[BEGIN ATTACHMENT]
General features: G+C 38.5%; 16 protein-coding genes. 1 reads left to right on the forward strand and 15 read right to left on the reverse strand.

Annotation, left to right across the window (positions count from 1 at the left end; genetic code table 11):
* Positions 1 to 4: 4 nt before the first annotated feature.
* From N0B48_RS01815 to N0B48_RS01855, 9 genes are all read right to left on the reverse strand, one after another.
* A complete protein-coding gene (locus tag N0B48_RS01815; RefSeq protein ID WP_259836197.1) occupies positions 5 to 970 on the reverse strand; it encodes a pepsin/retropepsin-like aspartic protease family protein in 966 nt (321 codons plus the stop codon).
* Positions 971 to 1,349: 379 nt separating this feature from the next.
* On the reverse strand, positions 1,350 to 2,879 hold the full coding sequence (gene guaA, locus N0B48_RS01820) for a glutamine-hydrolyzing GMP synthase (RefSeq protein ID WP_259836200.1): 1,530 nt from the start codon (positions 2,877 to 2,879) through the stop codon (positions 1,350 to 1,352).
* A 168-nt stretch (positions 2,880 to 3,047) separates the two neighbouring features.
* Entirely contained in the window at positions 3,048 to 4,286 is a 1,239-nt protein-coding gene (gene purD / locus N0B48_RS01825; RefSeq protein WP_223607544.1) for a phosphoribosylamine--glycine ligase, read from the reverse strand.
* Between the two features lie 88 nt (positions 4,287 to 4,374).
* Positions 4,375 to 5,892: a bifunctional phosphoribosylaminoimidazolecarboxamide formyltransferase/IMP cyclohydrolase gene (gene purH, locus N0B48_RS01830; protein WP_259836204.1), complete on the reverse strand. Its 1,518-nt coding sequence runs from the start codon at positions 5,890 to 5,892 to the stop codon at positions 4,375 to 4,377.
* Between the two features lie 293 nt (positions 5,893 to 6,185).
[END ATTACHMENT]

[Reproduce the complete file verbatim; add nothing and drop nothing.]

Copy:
General features: G+C 38.5%; 16 protein-coding genes. 1 reads left to right on the forward strand and 15 read right to left on the reverse strand.

Annotation, left to right across the window (positions count from 1 at the left end; genetic code table 11):
* Positions 1 to 4: 4 nt before the first annotated feature.
* From N0B48_RS01815 to N0B48_RS01855, 9 genes are all read right to left on the reverse strand, one after another.
* A complete protein-coding gene (locus tag N0B48_RS01815; RefSeq protein ID WP_259836197.1) occupies positions 5 to 970 on the reverse strand; it encodes a pepsin/retropepsin-like aspartic protease family protein in 966 nt (321 codons plus the stop codon).
* Positions 971 to 1,349: 379 nt separating this feature from the next.
* On the reverse strand, positions 1,350 to 2,879 hold the full coding sequence (gene guaA, locus N0B48_RS01820) for a glutamine-hydrolyzing GMP synthase (RefSeq protein ID WP_259836200.1): 1,530 nt from the start codon (positions 2,877 to 2,879) through the stop codon (positions 1,350 to 1,352).
* A 168-nt stretch (positions 2,880 to 3,047) separates the two neighbouring features.
* Entirely contained in the window at positions 3,048 to 4,286 is a 1,239-nt protein-coding gene (gene purD / locus N0B48_RS01825; RefSeq protein WP_223607544.1) for a phosphoribosylamine--glycine ligase, read from the reverse strand.
* Between the two features lie 88 nt (positions 4,287 to 4,374).
* Positions 4,375 to 5,892: a bifunctional phosphoribosylaminoimidazolecarboxamide formyltransferase/IMP cyclohydrolase gene (gene purH, locus N0B48_RS01830; protein WP_259836204.1), complete on the reverse strand. Its 1,518-nt coding sequence runs from the start codon at positions 5,890 to 5,892 to the stop codon at positions 4,375 to 4,377.
* Between the two features lie 293 nt (positions 5,893 to 6,185).